Morso stove


Not sure if this is the right group, but here goes...
I have a small Morso Squirrel multi-fuel stove, burning mainly anthracite with some wood during the day. Over the winter, the stove has started to use more fuel - approx 50% up on the previous winter. All the bricks are in place and the rope seals are in good order. The bottom grate (that you shake the ash with) was replaced last autumn. I suspect that the stove is drawing in too much air when at idle. The air inlet was always set at about 1/8 to 1/4 of a turn from fully closed, probably 90% of the time, and this gave good heat, plenty of hot water, and good fuel economy. Now I find I can run the stove with the air inlet fully closed and it runs fine (before, this would have made it go out after a few hours).
So, too much air getting in? The culprit would seem to be the hole where the rod that activates the grate shaker passes through the outer casing. It has gone from being a tight sliding fit when new (~10 years ago) to an irregular hole about 2-3mm wider than the rod. I reckon that extra air is getting in here and wrecking the air balance. Two questions -
1. Does this sound like the problem, or does anyone with experience of these stoves have a better explanation?
2. What would be the best way to mend the hole so that it is once again a snug fit around the rod? The casing is cast iron. I've used JB Weld successfully before on boats and cars to build metal back up, but I don't know how to prevent it just gluing the rod in place as it sets.
If anyone knows of a better newsgroup or website for this kind of discussion, I'd be grateful to know about it.
Thanks in advance.
--
Rich
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correct size hole. Attach this to the casing by screws or nuts and bolts. This method would provide unlimited repair possibilities for the future since the home-made plate could be replaced again as necessary.
Of course this method depends on what access you have for drilling the required holes and possibly threading them.
Cic.
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Cicero wrote:
||| I have a small Morso Squirrel multi-fuel stove, burning mainly ||| anthracite with some wood during the day. <snip> ||| So, too much air getting in? The culprit would seem to be the hole ||| where the rod that activates the grate shaker passes through the ||| outer casing. It has gone from being a tight sliding fit when new ||| (~10 years ago) to an irregular hole about 2-3mm wider than the ||| rod. I reckon that extra air is getting in here and wrecking the ||| air balance. Two questions -
|| ======================|| One way to repair the hole would be to make up a small plate with the || correct size hole. Attach this to the casing by screws or nuts and || bolts. This method would provide unlimited repair possibilities for || the future since the home-made plate could be replaced again as || necessary. || || Of course this method depends on what access you have for drilling || the required holes and possibly threading them. || || Cic.
Good idea, Cic, many thanks. I have the facilities and the ability to make up a piece and drill and tap the screw fitting (assuming you can tap a thread in cast iron - never done that before). It's on the front of the stove, so access is fine. Only problem is that the hole is bang next to a bit of moulding on the casing, so a plate would need to be shaped to match the moulding, ie a bit of 3-D metal bashing. Making the hole good would be a better solution visually, but I can see your point about future "repairability". Cheers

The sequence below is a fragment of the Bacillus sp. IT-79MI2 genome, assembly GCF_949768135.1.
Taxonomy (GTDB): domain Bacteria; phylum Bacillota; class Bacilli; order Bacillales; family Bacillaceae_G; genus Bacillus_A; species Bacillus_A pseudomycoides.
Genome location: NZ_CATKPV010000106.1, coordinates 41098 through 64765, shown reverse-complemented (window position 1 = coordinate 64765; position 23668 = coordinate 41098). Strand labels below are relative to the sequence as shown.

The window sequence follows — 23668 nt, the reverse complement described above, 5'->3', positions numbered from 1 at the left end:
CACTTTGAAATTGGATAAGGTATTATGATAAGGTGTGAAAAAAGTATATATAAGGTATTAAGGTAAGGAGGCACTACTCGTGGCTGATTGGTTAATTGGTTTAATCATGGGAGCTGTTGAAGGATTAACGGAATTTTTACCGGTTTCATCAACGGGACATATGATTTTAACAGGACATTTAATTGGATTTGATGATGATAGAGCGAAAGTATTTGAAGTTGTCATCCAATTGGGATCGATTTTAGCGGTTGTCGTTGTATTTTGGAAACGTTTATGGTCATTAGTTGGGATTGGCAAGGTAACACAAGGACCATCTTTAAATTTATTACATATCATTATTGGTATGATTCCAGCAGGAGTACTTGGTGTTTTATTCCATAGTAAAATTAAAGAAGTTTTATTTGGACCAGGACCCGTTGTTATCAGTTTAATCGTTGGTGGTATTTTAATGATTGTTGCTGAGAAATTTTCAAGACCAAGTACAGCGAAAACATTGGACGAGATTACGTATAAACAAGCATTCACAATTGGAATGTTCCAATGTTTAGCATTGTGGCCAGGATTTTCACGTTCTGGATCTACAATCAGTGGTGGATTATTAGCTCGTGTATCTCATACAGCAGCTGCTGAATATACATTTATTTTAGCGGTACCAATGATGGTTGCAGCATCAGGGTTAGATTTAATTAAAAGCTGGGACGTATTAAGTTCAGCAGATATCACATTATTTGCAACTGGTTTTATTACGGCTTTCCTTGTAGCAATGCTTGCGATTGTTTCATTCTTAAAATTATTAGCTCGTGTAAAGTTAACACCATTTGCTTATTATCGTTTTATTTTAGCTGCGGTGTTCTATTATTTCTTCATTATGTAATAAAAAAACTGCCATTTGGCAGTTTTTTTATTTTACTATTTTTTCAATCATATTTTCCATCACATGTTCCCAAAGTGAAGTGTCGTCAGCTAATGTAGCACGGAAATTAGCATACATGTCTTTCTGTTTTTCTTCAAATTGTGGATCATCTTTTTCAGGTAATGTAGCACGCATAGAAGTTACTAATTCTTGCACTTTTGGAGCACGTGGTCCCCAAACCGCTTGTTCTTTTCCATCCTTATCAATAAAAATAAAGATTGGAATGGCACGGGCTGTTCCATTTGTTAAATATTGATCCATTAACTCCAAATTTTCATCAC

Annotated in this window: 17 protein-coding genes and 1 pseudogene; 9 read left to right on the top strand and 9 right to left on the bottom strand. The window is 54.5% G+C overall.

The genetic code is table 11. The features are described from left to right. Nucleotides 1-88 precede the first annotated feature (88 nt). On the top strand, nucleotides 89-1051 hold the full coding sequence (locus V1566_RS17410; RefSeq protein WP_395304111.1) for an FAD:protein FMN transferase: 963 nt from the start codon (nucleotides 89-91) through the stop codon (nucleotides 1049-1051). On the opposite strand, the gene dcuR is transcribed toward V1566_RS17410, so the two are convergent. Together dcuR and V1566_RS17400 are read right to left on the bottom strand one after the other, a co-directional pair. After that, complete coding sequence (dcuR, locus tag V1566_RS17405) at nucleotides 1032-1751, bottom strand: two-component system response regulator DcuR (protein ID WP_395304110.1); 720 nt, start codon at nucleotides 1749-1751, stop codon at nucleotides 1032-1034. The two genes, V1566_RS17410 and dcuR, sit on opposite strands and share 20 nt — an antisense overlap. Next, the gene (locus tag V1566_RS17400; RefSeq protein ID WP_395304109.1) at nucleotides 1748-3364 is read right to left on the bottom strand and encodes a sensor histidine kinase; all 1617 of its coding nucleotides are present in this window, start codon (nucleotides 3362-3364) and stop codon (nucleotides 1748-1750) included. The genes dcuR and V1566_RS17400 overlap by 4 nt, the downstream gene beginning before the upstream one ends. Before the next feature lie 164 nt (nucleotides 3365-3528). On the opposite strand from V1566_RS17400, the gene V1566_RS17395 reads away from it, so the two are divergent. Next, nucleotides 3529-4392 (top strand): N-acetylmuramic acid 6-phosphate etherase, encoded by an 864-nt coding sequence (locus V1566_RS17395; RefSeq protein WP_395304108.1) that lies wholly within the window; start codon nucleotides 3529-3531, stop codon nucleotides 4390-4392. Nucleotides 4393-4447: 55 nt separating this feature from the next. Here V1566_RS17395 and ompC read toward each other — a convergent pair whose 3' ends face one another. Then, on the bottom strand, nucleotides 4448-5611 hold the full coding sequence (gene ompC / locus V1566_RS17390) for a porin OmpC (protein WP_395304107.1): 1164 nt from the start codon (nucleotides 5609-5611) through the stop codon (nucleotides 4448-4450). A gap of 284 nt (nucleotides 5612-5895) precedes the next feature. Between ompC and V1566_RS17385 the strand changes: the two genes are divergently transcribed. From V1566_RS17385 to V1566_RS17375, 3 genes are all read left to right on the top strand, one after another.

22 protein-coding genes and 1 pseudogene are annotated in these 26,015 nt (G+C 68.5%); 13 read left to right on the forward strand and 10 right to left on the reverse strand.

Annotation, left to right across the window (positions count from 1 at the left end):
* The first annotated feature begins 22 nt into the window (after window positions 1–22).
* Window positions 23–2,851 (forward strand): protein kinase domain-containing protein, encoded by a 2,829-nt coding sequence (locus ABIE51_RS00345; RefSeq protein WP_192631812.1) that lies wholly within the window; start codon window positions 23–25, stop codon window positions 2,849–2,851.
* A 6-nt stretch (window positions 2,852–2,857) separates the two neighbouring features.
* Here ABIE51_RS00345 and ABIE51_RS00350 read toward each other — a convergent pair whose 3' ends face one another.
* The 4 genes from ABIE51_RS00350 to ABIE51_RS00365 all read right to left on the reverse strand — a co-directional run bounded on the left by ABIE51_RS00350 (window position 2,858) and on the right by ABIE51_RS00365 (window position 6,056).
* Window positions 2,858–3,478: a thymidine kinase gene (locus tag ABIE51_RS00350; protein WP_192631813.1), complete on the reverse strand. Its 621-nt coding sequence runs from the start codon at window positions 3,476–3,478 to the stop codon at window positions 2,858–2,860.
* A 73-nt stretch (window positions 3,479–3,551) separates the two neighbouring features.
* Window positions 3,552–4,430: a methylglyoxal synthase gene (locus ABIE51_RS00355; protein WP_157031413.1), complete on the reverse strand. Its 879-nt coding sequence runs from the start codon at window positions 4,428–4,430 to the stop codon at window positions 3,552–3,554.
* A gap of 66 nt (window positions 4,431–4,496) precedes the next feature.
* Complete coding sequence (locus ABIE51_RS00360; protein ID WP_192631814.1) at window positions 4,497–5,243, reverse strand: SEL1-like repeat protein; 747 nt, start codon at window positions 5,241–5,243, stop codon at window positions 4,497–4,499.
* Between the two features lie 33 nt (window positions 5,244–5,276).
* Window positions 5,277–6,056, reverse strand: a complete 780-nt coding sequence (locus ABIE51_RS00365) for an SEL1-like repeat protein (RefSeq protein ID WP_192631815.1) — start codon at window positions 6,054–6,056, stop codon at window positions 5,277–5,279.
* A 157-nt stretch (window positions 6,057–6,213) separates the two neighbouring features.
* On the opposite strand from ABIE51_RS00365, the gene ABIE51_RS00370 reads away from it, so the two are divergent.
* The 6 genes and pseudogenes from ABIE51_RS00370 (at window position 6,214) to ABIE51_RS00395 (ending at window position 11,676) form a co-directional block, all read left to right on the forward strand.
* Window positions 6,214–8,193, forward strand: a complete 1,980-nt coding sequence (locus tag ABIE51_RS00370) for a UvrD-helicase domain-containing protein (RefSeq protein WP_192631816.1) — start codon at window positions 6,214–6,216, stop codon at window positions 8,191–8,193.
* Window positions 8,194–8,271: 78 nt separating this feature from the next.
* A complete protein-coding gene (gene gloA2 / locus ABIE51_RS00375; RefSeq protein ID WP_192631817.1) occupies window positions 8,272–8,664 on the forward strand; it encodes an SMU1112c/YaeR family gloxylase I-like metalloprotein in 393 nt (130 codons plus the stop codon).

--
Rich
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wrote in message

example.
Chris
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Chris Ives wrote:
|| It is no bother to drill & tap cast iron, just look at an engine || block for example.
Doh! And I only spent a month last year rebuilding a Land Rover engine with - ahem - cast iron block and head!
Failure to connect!
--
Rich
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wrote in message

=================You could put the plate inside if there's enough room and if you used dome-headed screws the appearance would hardly be affected. If you do decide to put in a thread use a coarse tap following the general rule - fine thread in hard material - coarse thread in soft material.
One final thought - just check that it is the hole and not the 'riddle rod' shaft that's worn.
Cic.
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Cicero wrote:
|| One final thought - just check that it is the hole and not the || 'riddle rod' shaft that's worn.
Nope - the shaft is as good as new, the hole in the casing is amoeba-shaped! I've just had a good look at it - the hole for the riddle rod is drilled through a boss in the casing, so a plate would have to be shaped to fit around the boss as well. 'Sgonna be a challenge.
--
Rich
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=============Best of luck then. Happy drilling, hammering etc.
Cic.
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Cicero wrote:
|| ||| Cicero wrote: ||| ||||| One final thought - just check that it is the hole and not the ||||| 'riddle rod' shaft that's worn. ||| ||| Nope - the shaft is as good as new, the hole in the casing is ||| amoeba-shaped! I've just had a good look at it - the hole for the ||| riddle rod is drilled through a boss in the casing, so a plate ||| would have to be shaped to fit around the boss as well. 'Sgonna be ||| a challenge. ||| ||| -- ||| Rich ||| =============================||| ||| I don't approve of signatures, so I don't have one. ||| ||| || || =============|| Best of luck then. Happy drilling, hammering etc. || || Cic.
Always happy drilling, hammering etc. :-)
--
Rich
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